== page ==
KIEV (Reuters) - Moldova’s pro-Western government will face a vote of no confidence next week that could trigger an early election if the feuding members of the ruling coalition fail to unite against the motion.
The ballot was called on Thursday by opposition communists after Prime Minister Vlad Filat fell out with other leaders of the Alliance for European Integration who have called for his resignation.
According to parliamentary procedure, the no-confidence vote must be held on March 5.
The three-party Alliance has been working to integrate the impoverished former Soviet republic into the European mainstream since it ousted communists from power in 2009.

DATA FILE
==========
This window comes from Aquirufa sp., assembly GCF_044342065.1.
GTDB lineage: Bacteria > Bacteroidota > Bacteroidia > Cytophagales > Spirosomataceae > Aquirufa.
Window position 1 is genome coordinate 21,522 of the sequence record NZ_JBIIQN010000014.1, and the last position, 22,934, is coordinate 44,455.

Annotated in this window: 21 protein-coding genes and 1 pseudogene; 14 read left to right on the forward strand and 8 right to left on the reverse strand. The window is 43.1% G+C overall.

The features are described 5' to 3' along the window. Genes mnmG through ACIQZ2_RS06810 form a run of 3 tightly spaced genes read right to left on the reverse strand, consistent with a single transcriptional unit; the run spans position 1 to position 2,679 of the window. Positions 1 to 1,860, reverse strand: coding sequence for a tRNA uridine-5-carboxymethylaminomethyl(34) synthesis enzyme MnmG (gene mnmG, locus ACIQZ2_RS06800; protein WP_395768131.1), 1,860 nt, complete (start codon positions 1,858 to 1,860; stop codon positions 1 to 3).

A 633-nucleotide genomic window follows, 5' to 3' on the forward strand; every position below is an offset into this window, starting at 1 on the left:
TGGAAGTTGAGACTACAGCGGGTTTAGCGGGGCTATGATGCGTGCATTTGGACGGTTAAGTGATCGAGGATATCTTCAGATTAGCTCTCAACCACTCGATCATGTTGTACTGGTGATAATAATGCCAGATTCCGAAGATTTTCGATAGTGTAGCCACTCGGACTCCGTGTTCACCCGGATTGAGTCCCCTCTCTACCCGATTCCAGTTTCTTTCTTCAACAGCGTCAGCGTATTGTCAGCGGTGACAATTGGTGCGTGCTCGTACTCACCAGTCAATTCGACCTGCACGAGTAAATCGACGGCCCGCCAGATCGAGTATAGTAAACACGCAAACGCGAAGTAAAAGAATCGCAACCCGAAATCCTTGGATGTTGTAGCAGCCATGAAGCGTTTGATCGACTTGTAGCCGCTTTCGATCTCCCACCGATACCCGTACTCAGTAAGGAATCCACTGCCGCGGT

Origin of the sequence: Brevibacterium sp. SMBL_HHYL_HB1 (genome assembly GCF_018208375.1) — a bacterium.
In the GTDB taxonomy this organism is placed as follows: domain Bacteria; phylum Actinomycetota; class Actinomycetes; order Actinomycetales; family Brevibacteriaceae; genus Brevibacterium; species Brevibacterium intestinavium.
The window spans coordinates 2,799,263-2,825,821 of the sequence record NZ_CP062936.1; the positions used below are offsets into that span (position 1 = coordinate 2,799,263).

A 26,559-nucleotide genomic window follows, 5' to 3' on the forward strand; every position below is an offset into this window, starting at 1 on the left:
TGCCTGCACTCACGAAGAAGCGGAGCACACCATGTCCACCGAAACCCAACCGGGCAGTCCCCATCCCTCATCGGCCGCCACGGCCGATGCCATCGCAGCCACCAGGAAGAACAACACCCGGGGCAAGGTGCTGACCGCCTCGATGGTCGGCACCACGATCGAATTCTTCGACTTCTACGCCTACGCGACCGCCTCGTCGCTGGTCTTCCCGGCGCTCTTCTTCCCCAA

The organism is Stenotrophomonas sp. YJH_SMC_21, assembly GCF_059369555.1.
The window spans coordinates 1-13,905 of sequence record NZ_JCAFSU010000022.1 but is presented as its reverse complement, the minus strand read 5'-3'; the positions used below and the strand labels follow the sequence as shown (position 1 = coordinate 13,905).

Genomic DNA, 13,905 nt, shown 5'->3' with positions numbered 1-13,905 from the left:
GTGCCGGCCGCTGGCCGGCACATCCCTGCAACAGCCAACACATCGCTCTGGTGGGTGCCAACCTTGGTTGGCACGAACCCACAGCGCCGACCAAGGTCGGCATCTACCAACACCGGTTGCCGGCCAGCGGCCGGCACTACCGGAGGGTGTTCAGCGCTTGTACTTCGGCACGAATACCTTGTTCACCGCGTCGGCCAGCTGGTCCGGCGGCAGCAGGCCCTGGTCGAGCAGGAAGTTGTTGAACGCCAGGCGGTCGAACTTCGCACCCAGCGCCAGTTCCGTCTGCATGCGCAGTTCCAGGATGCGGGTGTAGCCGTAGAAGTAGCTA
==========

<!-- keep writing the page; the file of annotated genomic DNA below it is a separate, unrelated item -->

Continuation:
But rivalries, personal feuds and conflicting business interests among the Alliance’s leaders have led to a political crisis that could endanger the signing of a political association agreement with the EU at the end of the year.
The conflict became public last month when alliance leaders accused each other of corruption, and state prosecutors have launched criminal cases against several government members.
The communists, who have 34 out of 101 seats in parliament, cannot bring down Filat’s government alone as the no-confidence move requires 51 votes to pass.
But with support from at least one of Alliance parties and some of a handful of independents, they could succeed.
President Nicolae Timofti would then need to propose a new prime minister and if his candidate is rejected three times a new election must be held.
Reporting by Alexander Tanas; Writing by Olzhas Auyezov; Editing by Louise Ireland